I mentioned yesterday that the Motley Fool ran a hit piece on libertarians (pivoting on the 26th anniversary of of the ascent of Alan Greenspan, of all dates).
Tuesday is Salon's turn, I suppose.
To spare you the details, the article basically asks why libertarianism hasn't even been tried since we keep claiming it's such a good idea. Well, the answer to this has many parts.
1. The U.S. at it's founding was probably the most libertarian country that existed at the time. I mean this in comparison to the rest of the world, not as compared to an ideal libertarian state.
Slavery is obviously in violation of the core libertarian policy of individual liberty, and there were many forms of government interference that would not exist in a libertarian utopia. However, the country was founded on many individual rights and economic freedoms that form the core principles of modern libertarianism.
Sure, we've drifted away from some of these concepts and fixed some rather un-libertarian policies over the years, but if they want at least a partial example of libertarianism in practice, the USA is a great place to start.
2. Libertarianism, by definition, is in conflict with centralized power. Most of those who enter politics desire power, because politics is the business of gaining power. Teachers get into teaching to teach, politicians get in to politics to exercise power.
Libertarians generally oppose exercising power over others, which sounds nice to voters, but not as nice as the other guys (see the left and the right) who promise to exercise their power for the voters' aims. The impulse to "do something" overrides the impulse to "live and let live" almost every time.
And that libertarian "live and let live" may win philosophical arguments but doesn't garner popularity when it comes time to vote. People want their guy exercising power their way rather than some guy exercising no power.
It may not be correct, but it is the way it is. The general election of 2004 is a case study in the fact that something being popular doesn't make it right.
3. Hey Michael Lind, have you ever spoken to a libertarian before? We're willing and much more able to answer your questions than the strawmen you've hastily stitched together.
I think it's awfully arrogant to claim you've asked an unanswerable question. And I really don't understand the comparison of libertarianism to Soviet Communism, since the latter was tried and did fail miserably in both the spheres of economic and civil rights.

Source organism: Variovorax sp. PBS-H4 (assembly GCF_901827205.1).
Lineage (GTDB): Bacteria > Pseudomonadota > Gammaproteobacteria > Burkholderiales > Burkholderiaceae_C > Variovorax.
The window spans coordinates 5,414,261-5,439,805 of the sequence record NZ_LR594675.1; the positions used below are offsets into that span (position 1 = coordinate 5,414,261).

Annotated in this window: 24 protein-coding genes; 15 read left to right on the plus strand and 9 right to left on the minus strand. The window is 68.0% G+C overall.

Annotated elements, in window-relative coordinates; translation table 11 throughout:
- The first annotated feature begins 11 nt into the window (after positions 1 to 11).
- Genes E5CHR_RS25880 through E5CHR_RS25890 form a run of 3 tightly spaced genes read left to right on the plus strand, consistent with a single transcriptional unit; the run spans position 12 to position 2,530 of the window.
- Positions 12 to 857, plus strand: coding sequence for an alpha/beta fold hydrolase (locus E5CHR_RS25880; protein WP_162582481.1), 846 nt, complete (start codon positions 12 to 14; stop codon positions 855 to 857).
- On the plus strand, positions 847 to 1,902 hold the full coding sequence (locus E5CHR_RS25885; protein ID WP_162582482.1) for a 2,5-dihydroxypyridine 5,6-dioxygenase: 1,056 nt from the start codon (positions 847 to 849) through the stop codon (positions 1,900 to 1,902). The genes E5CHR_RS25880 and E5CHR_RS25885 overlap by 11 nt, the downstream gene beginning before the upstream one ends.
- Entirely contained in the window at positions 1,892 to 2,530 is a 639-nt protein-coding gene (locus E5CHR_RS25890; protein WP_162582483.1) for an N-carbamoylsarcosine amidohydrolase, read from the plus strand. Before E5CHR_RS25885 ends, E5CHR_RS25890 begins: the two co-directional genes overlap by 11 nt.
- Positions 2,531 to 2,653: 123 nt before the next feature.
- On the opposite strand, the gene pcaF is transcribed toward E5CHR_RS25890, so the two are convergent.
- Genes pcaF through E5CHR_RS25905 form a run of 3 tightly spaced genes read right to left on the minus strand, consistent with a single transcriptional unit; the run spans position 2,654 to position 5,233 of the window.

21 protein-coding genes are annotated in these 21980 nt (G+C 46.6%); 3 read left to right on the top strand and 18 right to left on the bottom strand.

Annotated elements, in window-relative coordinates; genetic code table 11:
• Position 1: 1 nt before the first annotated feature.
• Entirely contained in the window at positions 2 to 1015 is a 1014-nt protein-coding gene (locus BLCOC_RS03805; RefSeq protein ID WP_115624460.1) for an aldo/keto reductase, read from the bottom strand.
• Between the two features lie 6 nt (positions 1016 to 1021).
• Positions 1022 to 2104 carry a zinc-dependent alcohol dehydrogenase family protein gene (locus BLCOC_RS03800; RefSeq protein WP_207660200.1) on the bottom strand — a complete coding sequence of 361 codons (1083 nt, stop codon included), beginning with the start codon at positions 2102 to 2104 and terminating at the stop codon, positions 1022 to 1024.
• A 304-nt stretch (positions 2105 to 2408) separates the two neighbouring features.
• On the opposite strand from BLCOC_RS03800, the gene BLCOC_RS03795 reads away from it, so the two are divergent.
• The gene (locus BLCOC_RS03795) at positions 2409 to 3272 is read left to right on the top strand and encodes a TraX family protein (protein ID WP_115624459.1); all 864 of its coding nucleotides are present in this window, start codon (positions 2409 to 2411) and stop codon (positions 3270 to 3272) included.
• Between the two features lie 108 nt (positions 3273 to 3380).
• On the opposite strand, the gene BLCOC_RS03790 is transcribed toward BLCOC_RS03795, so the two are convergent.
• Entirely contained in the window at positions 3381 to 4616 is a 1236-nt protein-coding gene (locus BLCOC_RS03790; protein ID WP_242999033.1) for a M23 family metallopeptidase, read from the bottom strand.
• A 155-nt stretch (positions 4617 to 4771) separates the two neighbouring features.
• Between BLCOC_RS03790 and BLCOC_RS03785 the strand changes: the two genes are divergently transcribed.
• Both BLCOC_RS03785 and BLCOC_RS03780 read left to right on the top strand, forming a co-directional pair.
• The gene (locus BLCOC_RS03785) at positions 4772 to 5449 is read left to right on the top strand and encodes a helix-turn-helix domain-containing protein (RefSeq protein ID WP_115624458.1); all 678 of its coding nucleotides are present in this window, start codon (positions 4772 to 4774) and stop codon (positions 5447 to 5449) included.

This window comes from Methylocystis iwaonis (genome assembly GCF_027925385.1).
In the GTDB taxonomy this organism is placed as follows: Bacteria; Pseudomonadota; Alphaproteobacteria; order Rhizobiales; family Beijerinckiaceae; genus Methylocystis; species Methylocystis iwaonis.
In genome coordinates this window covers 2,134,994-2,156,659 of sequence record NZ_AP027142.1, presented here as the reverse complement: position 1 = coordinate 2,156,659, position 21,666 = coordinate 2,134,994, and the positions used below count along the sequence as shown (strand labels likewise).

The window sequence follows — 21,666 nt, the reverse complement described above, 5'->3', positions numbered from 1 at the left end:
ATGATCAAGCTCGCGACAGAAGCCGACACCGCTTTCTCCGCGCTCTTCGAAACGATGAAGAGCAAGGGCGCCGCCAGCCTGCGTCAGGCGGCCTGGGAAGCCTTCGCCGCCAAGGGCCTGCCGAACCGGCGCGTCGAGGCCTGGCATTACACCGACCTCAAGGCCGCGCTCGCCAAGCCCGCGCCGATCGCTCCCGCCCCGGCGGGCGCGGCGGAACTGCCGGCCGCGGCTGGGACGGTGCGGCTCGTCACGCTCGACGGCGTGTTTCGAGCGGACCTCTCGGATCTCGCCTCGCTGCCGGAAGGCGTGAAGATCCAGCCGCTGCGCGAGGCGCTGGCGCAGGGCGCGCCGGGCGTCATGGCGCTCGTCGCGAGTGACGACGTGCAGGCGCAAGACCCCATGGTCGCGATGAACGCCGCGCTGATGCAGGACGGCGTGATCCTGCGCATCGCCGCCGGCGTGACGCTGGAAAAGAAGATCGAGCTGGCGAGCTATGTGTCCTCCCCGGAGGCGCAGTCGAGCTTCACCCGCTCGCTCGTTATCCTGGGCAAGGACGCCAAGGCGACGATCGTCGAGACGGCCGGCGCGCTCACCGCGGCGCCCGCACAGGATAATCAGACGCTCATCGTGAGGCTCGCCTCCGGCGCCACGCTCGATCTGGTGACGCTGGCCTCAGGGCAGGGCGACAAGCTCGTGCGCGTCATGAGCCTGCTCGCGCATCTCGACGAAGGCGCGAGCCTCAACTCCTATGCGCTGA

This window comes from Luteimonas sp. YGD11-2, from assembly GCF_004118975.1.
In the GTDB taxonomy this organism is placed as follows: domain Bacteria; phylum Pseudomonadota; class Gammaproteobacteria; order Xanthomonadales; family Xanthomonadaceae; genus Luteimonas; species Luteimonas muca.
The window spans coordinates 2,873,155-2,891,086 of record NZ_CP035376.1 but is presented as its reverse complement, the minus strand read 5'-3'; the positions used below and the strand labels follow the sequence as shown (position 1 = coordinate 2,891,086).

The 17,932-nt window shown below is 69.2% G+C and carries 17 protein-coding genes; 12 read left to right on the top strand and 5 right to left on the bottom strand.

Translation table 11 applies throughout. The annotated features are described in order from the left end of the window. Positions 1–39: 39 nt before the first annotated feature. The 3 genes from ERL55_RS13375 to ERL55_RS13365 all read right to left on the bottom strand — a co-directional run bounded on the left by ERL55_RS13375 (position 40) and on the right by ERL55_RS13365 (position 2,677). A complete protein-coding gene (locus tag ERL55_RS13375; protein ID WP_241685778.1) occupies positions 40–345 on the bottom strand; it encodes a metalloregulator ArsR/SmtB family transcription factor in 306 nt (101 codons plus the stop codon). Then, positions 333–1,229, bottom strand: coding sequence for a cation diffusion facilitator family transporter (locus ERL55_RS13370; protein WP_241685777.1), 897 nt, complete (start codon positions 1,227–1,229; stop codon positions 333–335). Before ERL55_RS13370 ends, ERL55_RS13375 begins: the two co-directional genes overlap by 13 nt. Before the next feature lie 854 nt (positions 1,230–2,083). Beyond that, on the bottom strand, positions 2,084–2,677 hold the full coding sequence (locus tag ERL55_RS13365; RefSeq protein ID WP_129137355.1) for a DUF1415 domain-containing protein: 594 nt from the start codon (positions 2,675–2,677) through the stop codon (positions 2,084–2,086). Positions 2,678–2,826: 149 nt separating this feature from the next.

4. Lind throws around a big number like "193 sovereign states" in order to say things like "193 countries and not one is libertarian? WTF?!?"
But he fails to mention that included in that 193 figure are some real shitholes like Zimbabwe, Afghanistan, North Korea, Haiti, and the Sudan. It would be intellectually dishonest to say libertarians can't do better than some of these places, not matter how much you disagree with us.
If you look at those 193, nine have real-life ruling monarchs, another six run by monarchs with absolute power, eight that simply outlawed political dissent, a fucking theocracy, and two whose governments came to power via military coup.
And these are just the ones who are openly flaunting their lack of a free society. Many more of the countries on that list are democratic in name but dictatorial in practice. For a movement that aims to limit government power, you can see why libertarianism has far fewer paths to relevance before it than the 193 figure Lind cites.
5. Lind's "proof" is to cherry pick an island off the coast of Africa, use a Republican freedom metric (the Heritage Foundation is Republican, not libertarian) and then claim that less government equals more dead babies.
This ridiculous line of reasoning does not merit a response, sorry. It's like trying to explain to Ken Hamm how carbon dating works.
This is just another mindless attack on the growing libertarian movement that threatens modern liberalism's grasp on power.
After all, not trying something simply because it's never been tried before (which is what Lind's article implies) is a rather conservative stance for a supposedly progressive publication to take.